Dementia is a looming crisis in much of the developed world, where populations are getting older. In addition to buttressing healthcare systems, there is another approach to fending off the headwind: bolstering the brain against decline. Although there are no known ways to prevent dementia, progress is afoot in understanding how the brain can be fortified.
Although it’s unclear whether it will confer protection against dementia, spearmint tea has been shown to boost working memory.
Spearmint is an aromatic herb from the mint family. It tastes similar to peppermint but is smoother and sweeter.
The finding popped out of a review which sought to evaluate three herbal teas – German chamomile, Rosehip and spearmint – and their impact on health issues of importance to women, such as sleep, anxiety and menstrual difficulties.
Commenting on the finding, GP, study co-author and guest advisor to the independent health and wellbeing group, Tea Advisory Panel (TAP), Doctor Gill Jenkins, said: “Amongst the herbal teas reviewed in this paper, spearmint in particular was found to improve memory.
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According to the doc, the review “identified a study in 90 women and men with age associated memory decline and found that 900 mg daily spearmint extract improved quality of working memory by 15 percent and spatial working memory by nine percent”.
Working memory is the small amount of information that can be held in mind and used in the execution of cognitive tasks.
Spatial memory specifically relates to the storage and retrieval of information within the brain that is needed both to plan a route to a desired location and to remember where an object is located or where an event occurred.
“Trends for improved mood, alertness and behaviour were also evident in this study,” noted Doctor Jenkins.
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She continued: “A further human study using spearmint extract 900 mg daily in 142 women and men (aged 50-70 years) found that spearmint improved cognitive function.”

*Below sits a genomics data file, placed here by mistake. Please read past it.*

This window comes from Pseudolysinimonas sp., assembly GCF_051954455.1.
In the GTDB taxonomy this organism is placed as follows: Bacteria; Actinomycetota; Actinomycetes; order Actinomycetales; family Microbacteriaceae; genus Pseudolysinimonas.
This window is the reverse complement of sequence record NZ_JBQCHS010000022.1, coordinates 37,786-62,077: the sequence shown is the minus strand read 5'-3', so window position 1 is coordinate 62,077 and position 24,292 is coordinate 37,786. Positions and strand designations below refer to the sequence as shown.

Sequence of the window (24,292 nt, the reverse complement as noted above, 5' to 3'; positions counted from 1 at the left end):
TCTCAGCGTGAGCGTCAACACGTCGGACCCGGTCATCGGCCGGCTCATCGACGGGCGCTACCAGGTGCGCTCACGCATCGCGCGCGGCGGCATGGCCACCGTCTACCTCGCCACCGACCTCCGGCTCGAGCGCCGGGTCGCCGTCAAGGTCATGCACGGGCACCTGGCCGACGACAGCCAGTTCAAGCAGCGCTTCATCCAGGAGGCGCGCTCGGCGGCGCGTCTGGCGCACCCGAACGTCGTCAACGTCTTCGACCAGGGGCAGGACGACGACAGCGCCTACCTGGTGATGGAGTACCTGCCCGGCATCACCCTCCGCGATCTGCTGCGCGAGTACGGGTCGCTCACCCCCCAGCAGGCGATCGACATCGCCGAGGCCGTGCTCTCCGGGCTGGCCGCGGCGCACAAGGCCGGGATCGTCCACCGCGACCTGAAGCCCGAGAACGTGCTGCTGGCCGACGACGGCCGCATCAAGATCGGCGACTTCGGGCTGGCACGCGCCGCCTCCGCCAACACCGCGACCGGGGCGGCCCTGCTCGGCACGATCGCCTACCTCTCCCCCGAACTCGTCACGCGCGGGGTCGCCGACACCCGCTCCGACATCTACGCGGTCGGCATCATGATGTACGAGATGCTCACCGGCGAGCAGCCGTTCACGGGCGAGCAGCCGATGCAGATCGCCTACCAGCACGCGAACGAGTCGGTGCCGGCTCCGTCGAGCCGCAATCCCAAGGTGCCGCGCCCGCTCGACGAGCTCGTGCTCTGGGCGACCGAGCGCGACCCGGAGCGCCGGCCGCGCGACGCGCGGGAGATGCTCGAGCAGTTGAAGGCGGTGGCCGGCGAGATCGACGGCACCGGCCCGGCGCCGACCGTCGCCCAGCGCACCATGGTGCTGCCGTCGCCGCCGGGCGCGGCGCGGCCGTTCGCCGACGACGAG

The finding is of particular note because, aside from the obvious implications of dementia, the pandemic has wreaked havoc upon memory function.
Doctor Jenkins explained: “Most of us have suffered from a lack of social connection over the past couple of years, and because of the dearth of new experiences, events and dates our memories may have become more muddled.”
What else did the study reveal?
According to the doc, “this new study examines several women’s health issues and finds compelling evidence that drinking herbal teas – German chamomile, Rosehip and spearmint – can boost sleep quality and in turn help memory function and low mood”.
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The review identified randomised controlled trials (RCTs) from a large international database of peer reviewed research papers.
“Such trials were identified by use of specific search terms ( i.e. ‘herbal tea/infusion/tisane’, ‘chamomile tea/infusion/ tisane’, ‘peppermint/spearmint tea/infusion/ tisane’ and ‘rose hip/ rose tea/infusion/tisane’),” Doctor Jenkins explained.
She continued: “Because we wanted to evaluate mechanisms of action (i.e. how the teas might work – rather than the fact that they did work – in different health issues) we also identified studies of teas and tea extracts conducted in laboratories.
“Such studies can really drill down to how teas and their ingredients might act in parts of the body as well as the whole body.”
According to the doc, the overall findings from the review of RCTs were that chamomile can improve sleep and reduce anxiety.
“Improvement in sleep and anxiety can improve brain function (due to being better rested) so it can be concluded that chamomile tea could indirectly improve brain function, although the immediate effect of chamomile is to calm with no effect on memory straight away,” she noted.
According to Doctor Jenkins, chamomile may increase brain neurotransmitter activity (serotonin, dopamine, and noradrenaline) and thereby have positive effects on mood and anxiety.
“There is also evidence from laboratory studies that Rosehip improves spatial memory.”
You can buy 20 spearmint tea bags for £2.69 at hollandandbarrett.com